Learning To Say Yes

Unfortunately, “No” can be more than just a word, it can also be a lifestyle. When our default posture toward anything unknown is to shrink back, hover around the perimeter, or generally opt-out, we are refusing the best of what life offers.

This is not only a quality of life issue. “No” affects our creative performance as well. When our inherent position is skepticism or posturing, we stop looking for possibilities and train our mind to look for why not? instead of asking why?

There are many reasons this may happen:

Fear of harm. We make seemingly wise, but subversive pacts with our self to stay safe and sound, but in so doing we miss the whole point of life. The saddest part of all of it is that the safety we seek is most often an illusion anyway. Total safety is rarely a viable option. Are you gravitating toward the safest option?

Identity protection. We would rather live with the illusion of invulnerability than suffer a possible failure. We don’t stretch so that we never have to know our true limits. (With self-awareness comes the ability to intelligently take risks and stretch to the limit of our true abilities. Self-aware people don’t need to tell themselves bedtime stories.) Are you protecting the stranger?

Love of Comfort. This grows stronger in proportion to success, which makes it difficult to tackle. The more we have to protect, the less we may be willing to try new things. When we default to the comfortable choice, we often abdicate our great contribution. Are you gravitating toward comfort at the expense of great work?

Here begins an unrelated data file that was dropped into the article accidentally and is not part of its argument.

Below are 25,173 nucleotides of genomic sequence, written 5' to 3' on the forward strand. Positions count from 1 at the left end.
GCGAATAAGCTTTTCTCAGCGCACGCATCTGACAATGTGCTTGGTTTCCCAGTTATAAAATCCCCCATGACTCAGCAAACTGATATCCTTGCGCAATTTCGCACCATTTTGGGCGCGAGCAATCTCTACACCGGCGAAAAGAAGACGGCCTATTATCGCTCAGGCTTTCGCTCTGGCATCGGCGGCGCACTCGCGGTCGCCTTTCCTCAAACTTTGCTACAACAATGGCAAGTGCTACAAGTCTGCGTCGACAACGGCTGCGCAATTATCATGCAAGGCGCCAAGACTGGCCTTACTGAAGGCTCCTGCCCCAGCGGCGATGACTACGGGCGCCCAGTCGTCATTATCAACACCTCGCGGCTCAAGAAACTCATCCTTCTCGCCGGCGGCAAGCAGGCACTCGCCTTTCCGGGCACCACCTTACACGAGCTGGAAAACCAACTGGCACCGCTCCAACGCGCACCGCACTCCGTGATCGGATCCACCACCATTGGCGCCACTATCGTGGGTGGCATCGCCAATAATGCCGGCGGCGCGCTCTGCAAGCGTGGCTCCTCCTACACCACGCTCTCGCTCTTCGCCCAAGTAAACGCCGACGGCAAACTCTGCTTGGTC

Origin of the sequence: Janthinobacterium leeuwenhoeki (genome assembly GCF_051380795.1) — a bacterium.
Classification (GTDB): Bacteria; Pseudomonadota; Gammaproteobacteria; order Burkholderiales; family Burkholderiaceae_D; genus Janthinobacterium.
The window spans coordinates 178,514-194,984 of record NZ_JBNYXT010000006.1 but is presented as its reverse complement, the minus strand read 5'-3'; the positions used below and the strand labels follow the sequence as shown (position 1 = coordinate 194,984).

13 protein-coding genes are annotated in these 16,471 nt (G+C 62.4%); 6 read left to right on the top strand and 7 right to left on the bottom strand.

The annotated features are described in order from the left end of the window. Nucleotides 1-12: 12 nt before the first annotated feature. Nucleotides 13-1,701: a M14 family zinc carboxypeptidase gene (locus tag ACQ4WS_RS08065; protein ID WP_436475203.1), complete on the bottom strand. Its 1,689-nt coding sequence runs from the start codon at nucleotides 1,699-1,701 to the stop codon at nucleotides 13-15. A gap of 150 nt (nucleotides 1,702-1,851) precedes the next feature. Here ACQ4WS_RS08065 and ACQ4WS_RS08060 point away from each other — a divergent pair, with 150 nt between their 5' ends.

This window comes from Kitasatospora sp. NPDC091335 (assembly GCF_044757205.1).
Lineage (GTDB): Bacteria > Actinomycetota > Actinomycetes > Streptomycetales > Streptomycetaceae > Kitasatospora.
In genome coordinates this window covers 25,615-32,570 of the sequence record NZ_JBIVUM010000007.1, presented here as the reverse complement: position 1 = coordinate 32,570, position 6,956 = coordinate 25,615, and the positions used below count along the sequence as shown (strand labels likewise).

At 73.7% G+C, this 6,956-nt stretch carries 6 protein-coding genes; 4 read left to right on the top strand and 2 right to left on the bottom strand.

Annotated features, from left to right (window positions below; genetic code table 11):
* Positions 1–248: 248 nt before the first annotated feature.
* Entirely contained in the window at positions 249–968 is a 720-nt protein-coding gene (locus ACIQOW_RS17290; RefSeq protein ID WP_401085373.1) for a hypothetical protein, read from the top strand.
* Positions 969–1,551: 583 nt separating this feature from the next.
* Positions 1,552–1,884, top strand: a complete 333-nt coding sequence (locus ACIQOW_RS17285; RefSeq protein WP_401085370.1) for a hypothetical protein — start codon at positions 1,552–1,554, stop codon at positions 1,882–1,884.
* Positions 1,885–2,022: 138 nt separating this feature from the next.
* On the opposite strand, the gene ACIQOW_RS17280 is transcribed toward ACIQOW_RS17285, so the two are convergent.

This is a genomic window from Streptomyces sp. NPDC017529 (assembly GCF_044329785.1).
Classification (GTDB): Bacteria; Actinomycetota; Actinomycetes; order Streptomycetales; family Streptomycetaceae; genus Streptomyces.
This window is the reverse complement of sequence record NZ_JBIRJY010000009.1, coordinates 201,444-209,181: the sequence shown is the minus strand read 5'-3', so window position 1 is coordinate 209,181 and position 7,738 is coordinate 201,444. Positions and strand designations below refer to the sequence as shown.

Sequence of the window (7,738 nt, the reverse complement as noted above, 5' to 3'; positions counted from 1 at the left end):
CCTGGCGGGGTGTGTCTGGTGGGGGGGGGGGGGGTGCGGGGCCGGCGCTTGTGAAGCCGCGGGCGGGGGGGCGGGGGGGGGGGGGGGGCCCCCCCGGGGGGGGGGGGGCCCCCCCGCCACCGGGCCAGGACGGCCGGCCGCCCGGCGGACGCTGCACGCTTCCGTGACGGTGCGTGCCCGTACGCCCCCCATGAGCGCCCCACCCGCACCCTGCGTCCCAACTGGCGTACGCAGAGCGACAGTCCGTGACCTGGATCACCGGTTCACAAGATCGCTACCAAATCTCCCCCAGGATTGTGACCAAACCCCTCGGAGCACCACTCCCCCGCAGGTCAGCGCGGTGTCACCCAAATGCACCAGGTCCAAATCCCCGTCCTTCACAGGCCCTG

Ego. When we say “yes” we hand over some measure of control. We are submitting to a new agenda, and even if it’s one of our own choosing, we are in some way allowing the potential for things out of our immediate influence to invade our world. “No” is sometimes a form of ego, or wanting to impose our will on the world. “Yes” is a move from control to influence. Is your ego standing in the way?

Love. Yes, we may love someone or something so much that, in our attempt to protect it/them we say “no” on their behalf. The odd thing is that the most loving thing is sometimes to say “yes” even when it means surrendering our own desire/wishes. Is your love of someone/something keeping you from yes?

Creativity always begins with a yes. To create is to first say yes, then sort things out on the other side. It is to first say “yes” to the risk, then to embrace it, then to overcome it. All creations are not successful, but every act of creating begins with an act of bravery. I’ve come to treat the very act of saying “yes” as a successful outcome. If I do this enough times in a row, I know that I will eventually make something worthwhile.

Are you living your life with a posture of yes?

Share your thoughts:

Please keep your comments civil and on topic.


  1. Bob Wightman

    Simple but elegant. The most interesting people I know are, in part, that way because they say yes to so many new experiences. The “no” word forecloses a lot of wonderful opportunities without ever giving them a chance. Thanks for making this point so well.


  1. Class #15 | Learn - [...] Listen. Re-frame the problem from the other person’s perspective. Look for ways to say, “yes.” (This is more than…

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I'm Todd Henry.

I'm Todd Henry.

I write books, speak internationally on productivity, creativity, leadership, and passion for work, and help people and teams generate brilliant ideas. More

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I write books, speak internationally on productivity, creativity, leadership, and passion for work, and help people and teams generate brilliant ideas.

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